The artwork is being created by Bridgnorth-based artist Paul Kennedy, with a smaller version – a maquette – going on display around the county over the next few months.
When the full size version is complete, the artwork will be placed in Shrewsbury Abbey.
The proposal for the artistic commemoration is being led by the county's Lord Lieutenant, Anna Turner, who said she hoped it would provide "a fitting tribute which will last long into the future".
The artwork will include the fingerprints of county residents and there will be a chance for people to have theirs included before it is cast at the Abbey from September 24 to 26.
The fundraising for the project, which is being run with the assistance of the Shropshire Rural Communities Charity, has a target of £16,000 and is by public subscription.
But there will also be a chance to enter a draw to win the 1/5th scale copy of the sculpture by buying a ticket for £100, with the number of tickets limited to 125.
Mrs Turner, said: "Many people have lost loved ones and everyone has had to make extraordinary sacrifices in their daily lives and in their businesses. Communities on all levels have pulled together to get us through.
"From the dedicated work of health and care staff, through frontline workers in a wide variety of roles, to many people helping their neighbours, our communities have risen to the challenge.
"To remember the people who have suffered and sadly died and to thank everyone for their enormous effort I believe that this beautiful sculpture created by Paul Kennedy will be a fitting tribute which will last long into the future."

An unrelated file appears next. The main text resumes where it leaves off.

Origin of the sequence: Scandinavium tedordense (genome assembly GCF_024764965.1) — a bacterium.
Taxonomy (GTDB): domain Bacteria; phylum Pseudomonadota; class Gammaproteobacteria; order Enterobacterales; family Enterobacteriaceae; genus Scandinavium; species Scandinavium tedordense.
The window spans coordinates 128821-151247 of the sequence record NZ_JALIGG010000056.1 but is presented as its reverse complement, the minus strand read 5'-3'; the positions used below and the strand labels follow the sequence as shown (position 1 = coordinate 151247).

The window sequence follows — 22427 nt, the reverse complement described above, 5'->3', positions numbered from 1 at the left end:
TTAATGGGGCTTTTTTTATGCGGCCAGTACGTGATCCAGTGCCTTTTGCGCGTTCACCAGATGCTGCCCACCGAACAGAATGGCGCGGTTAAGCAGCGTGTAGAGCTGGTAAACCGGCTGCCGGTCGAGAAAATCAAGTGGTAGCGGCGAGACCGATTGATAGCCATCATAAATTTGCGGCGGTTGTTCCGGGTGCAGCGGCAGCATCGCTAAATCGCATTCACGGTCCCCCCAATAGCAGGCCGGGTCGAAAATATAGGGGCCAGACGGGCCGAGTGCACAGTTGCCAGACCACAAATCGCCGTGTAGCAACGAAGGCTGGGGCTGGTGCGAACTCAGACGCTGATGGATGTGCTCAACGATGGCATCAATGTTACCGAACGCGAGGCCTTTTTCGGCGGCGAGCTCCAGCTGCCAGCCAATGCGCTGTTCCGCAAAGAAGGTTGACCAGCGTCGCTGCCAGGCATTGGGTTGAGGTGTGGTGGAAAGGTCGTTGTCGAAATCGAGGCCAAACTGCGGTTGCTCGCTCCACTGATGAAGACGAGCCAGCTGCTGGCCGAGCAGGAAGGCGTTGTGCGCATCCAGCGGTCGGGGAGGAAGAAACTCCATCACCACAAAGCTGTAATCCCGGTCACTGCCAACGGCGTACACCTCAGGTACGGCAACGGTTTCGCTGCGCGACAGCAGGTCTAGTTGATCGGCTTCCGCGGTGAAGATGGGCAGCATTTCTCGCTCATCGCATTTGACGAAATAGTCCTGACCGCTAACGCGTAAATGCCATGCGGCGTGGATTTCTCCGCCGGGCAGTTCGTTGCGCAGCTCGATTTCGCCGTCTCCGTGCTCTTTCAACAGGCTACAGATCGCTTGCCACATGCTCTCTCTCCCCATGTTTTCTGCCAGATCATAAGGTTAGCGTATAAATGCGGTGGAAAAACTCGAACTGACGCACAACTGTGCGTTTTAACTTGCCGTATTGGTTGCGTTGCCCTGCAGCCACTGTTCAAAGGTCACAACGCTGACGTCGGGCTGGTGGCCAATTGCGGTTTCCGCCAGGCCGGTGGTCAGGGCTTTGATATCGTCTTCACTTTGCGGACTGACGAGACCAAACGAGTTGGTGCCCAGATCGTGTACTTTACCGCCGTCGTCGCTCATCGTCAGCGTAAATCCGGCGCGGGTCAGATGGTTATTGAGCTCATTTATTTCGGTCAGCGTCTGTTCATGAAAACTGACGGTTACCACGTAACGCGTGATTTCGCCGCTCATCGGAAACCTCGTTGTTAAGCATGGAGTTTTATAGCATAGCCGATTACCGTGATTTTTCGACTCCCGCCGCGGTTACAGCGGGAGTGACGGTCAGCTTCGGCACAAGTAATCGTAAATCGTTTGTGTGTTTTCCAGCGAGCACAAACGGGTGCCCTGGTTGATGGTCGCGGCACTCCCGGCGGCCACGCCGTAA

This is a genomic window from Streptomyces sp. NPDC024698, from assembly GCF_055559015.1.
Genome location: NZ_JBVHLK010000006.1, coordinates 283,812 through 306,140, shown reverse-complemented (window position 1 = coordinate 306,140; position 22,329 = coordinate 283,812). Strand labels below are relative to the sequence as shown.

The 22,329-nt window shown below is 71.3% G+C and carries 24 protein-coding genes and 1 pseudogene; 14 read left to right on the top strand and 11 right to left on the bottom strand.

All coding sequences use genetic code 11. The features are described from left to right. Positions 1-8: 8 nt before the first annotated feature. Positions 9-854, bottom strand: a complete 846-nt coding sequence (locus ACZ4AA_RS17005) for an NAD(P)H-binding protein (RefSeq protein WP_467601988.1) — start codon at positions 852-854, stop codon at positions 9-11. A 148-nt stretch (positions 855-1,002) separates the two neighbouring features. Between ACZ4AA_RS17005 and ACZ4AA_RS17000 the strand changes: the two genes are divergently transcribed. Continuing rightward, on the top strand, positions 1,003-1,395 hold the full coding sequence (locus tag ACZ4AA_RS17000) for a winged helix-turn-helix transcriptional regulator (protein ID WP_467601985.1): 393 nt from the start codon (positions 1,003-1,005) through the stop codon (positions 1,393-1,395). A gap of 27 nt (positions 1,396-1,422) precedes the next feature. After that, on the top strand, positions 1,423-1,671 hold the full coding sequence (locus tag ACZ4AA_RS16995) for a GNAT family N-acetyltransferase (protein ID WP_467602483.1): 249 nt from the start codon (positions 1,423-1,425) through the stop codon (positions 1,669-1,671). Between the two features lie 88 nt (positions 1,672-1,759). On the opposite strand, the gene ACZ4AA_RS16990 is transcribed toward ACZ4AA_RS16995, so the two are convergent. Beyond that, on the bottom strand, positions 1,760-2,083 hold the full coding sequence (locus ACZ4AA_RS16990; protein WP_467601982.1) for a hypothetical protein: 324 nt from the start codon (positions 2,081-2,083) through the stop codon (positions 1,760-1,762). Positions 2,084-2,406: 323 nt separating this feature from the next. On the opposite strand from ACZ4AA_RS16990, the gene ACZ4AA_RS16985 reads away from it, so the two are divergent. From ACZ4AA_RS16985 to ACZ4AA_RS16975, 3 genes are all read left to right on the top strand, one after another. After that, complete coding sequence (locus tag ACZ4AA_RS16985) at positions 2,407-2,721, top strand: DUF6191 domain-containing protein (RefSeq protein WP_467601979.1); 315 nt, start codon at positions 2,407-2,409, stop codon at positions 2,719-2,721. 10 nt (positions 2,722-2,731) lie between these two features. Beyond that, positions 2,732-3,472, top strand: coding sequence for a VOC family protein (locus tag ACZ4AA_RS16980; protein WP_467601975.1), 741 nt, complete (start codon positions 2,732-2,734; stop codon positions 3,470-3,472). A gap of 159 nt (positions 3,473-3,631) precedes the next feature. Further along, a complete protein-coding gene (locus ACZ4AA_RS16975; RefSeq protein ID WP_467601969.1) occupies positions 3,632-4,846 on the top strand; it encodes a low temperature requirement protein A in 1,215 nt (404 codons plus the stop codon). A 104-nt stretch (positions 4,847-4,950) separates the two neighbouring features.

Mr Kennedy said he was thrilled to have been asked to tackle such an important piece of work.
He said: "I am delighted to have been asked by the Lord Lieutenant to create this sculpture. It is a very exciting but moving commission.
"The sculpture is created to be reflective as well as projecting hope, the main circle represents the divine life force or spirit that keeps our reality in motion.
"The void between the two halves is filled with coloured glass to represent a rainbow and is the symbol of hope and promise for a better future.
"On the concave side you will be faced with a warm reflective glow allowing for inner self reflection. The light from the rainbow bathing you in hope and promise of a better future & a feeling of collective joy and sense of community.
"The bronze sculpture will raised and grounded on Shropshire stone with a pink hue and tool marks from the original stone work in the Abbey will be replicated onto three sides of the base."
People will be able to see the maquette of the sculpture on display at the following venues: Shrewsbury Museum and Art Gallery, from July 22-August 6; Oswestry Library, from August 9-20; Whitchurch Library, from August 23-September 3; Ludlow Library and SMCC, from September 6-17; Weston Park's Granary Art Gallery, September 20 onwards.